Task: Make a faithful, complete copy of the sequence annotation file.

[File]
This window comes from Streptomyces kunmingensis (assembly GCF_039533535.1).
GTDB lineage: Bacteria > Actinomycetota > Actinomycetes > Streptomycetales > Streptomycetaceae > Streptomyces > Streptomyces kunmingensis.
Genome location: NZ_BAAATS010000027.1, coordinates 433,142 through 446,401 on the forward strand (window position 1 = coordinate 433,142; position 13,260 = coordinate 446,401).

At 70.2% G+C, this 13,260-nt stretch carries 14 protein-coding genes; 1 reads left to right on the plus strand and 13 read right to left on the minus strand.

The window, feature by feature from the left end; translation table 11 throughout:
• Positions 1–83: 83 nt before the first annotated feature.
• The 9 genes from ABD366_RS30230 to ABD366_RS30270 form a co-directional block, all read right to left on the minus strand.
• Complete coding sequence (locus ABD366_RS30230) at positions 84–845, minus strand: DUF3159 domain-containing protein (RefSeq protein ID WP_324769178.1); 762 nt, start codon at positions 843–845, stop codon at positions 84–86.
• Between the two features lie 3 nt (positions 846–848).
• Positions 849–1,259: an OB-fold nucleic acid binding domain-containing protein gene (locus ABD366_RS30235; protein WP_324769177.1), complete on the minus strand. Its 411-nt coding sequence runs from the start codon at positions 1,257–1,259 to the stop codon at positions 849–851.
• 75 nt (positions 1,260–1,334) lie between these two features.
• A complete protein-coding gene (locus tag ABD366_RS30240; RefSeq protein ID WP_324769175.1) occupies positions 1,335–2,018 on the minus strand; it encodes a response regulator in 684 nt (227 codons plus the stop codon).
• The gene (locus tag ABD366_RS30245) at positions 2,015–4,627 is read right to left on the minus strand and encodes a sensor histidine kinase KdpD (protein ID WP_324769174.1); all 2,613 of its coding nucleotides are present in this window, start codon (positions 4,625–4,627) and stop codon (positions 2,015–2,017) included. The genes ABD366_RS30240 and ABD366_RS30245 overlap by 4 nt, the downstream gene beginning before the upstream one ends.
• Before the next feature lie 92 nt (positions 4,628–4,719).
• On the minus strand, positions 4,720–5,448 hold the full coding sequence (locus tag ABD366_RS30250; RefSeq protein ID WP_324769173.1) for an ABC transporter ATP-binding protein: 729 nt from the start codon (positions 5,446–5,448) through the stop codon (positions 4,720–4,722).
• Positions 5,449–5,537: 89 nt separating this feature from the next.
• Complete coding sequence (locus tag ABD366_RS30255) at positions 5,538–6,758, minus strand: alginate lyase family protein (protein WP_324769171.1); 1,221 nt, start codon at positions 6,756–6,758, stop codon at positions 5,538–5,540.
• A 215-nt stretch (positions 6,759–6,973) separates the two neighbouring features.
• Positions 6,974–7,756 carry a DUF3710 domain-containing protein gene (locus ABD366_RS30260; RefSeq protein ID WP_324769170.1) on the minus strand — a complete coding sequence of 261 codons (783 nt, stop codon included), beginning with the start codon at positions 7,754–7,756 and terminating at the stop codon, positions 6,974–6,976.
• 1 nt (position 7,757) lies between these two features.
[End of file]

This window comes from Streptomyces kunmingensis (assembly GCF_039533535.1).
GTDB lineage: Bacteria > Actinomycetota > Actinomycetes > Streptomycetales > Streptomycetaceae > Streptomyces > Streptomyces kunmingensis.
Genome location: NZ_BAAATS010000027.1, coordinates 433,142 through 446,401 on the forward strand (window position 1 = coordinate 433,142; position 13,260 = coordinate 446,401).

At 70.2% G+C, this 13,260-nt stretch carries 14 protein-coding genes; 1 reads left to right on the plus strand and 13 read right to left on the minus strand.

The window, feature by feature from the left end; translation table 11 throughout:
• Positions 1–83: 83 nt before the first annotated feature.
• The 9 genes from ABD366_RS30230 to ABD366_RS30270 form a co-directional block, all read right to left on the minus strand.
• Complete coding sequence (locus ABD366_RS30230) at positions 84–845, minus strand: DUF3159 domain-containing protein (RefSeq protein ID WP_324769178.1); 762 nt, start codon at positions 843–845, stop codon at positions 84–86.
• Between the two features lie 3 nt (positions 846–848).
• Positions 849–1,259: an OB-fold nucleic acid binding domain-containing protein gene (locus ABD366_RS30235; protein WP_324769177.1), complete on the minus strand. Its 411-nt coding sequence runs from the start codon at positions 1,257–1,259 to the stop codon at positions 849–851.
• 75 nt (positions 1,260–1,334) lie between these two features.
• A complete protein-coding gene (locus tag ABD366_RS30240; RefSeq protein ID WP_324769175.1) occupies positions 1,335–2,018 on the minus strand; it encodes a response regulator in 684 nt (227 codons plus the stop codon).
• The gene (locus tag ABD366_RS30245) at positions 2,015–4,627 is read right to left on the minus strand and encodes a sensor histidine kinase KdpD (protein ID WP_324769174.1); all 2,613 of its coding nucleotides are present in this window, start codon (positions 4,625–4,627) and stop codon (positions 2,015–2,017) included. The genes ABD366_RS30240 and ABD366_RS30245 overlap by 4 nt, the downstream gene beginning before the upstream one ends.
• Before the next feature lie 92 nt (positions 4,628–4,719).
• On the minus strand, positions 4,720–5,448 hold the full coding sequence (locus tag ABD366_RS30250; RefSeq protein ID WP_324769173.1) for an ABC transporter ATP-binding protein: 729 nt from the start codon (positions 5,446–5,448) through the stop codon (positions 4,720–4,722).
• Positions 5,449–5,537: 89 nt separating this feature from the next.
• Complete coding sequence (locus tag ABD366_RS30255) at positions 5,538–6,758, minus strand: alginate lyase family protein (protein WP_324769171.1); 1,221 nt, start codon at positions 6,756–6,758, stop codon at positions 5,538–5,540.
• A 215-nt stretch (positions 6,759–6,973) separates the two neighbouring features.
• Positions 6,974–7,756 carry a DUF3710 domain-containing protein gene (locus ABD366_RS30260; RefSeq protein ID WP_324769170.1) on the minus strand — a complete coding sequence of 261 codons (783 nt, stop codon included), beginning with the start codon at positions 7,754–7,756 and terminating at the stop codon, positions 6,974–6,976.
• 1 nt (position 7,757) lies between these two features.